The depletion of reserves in the first quarter of 2013-14 has brought them down to the precarious level of $4602 million, enough to finance only one month’s imports. But, unfortunately, this is not yet the full bad news. In the first two weeks of October, foreign exchange reserves have fallen further by $527 million. As of October 11, they were $ 4075 million, equivalent to 0.9 months import cover. The recent release of CSF funds by the US of $322 million will help, but only in a small way.
Inexorably, the foreign exchange reserves are reaching a perilously low level. During the month of November, 20013, Pakistan has to repay another $700 million to the IMF, without any releases from the Fund. There is the difficult prospect that foreign exchange reserves could be depleted further to below $3.5 billion, representing an import cover of 0.8 months only.
In fact, there is a clause in the IMF programme document which states the following: ‘Reserve losses of over $500 million in any 30-day period will trigger consultation with the IMF Staff’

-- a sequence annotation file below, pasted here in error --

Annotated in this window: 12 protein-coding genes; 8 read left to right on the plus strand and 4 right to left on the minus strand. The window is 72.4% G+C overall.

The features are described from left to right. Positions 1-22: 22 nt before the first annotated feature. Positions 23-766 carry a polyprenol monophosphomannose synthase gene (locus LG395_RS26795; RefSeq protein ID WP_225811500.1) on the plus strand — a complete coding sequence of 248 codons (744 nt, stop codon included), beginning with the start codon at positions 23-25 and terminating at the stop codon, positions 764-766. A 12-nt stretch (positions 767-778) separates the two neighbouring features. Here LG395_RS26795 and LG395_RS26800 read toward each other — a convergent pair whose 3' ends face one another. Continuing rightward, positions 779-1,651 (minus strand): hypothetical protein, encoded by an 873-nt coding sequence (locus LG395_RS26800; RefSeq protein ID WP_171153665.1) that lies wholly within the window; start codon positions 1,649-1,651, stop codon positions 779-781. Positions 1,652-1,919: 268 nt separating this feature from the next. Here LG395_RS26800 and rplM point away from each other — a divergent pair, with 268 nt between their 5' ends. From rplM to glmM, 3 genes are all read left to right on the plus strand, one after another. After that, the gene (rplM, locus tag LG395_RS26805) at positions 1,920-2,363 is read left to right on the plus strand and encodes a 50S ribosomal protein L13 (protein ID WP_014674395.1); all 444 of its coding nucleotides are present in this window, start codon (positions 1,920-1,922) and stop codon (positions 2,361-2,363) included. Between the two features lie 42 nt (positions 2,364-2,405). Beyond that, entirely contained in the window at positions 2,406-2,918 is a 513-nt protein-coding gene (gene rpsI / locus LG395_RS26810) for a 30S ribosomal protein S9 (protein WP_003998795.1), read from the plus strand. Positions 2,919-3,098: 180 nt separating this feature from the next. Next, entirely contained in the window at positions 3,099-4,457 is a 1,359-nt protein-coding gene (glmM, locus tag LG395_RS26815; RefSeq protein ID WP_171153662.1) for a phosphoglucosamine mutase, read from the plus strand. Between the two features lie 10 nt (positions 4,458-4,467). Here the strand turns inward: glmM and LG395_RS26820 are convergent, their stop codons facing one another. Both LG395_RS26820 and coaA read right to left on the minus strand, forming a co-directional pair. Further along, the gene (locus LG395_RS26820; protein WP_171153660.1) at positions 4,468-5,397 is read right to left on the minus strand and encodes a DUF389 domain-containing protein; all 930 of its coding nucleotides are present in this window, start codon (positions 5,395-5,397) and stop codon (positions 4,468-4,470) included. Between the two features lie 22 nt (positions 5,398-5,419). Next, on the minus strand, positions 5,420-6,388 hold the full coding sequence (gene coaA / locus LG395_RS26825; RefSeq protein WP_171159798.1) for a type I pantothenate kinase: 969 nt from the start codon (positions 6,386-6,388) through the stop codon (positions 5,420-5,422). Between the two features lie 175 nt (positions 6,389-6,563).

Foreign exchange reserves fell by $1208 million from $5162 million on September 6 to $3954 million on October 4. This should activate the above clause and lead to launching of a mission by the IMF staff. The latest news is that such a mission will be arriving on October 28. When the mission is here, Pakistan will have to inform the IMF that the releases under the EFF must be more frontloaded if reserves have to be enhanced to a somewhat safer level and confidence restored in the markets.
The Fund may wish to see if the open market for foreign exchange is operating normally and how far the process of dollarisation has gone in the economy, despite the presence of a Fund programme. Also, the IMF must motivate the multilateral banks for faster disbursement of program assistance to Pakistan.
On top of this, Pakistan may contemplate some ‘home-grown’ moves aimed at compression of non-essential imports by imposition of regulatory import duties and introduction of higher cash financing by importers. The bottom line is that strong and urgent actions are required if a full-blown crisis is to be averted.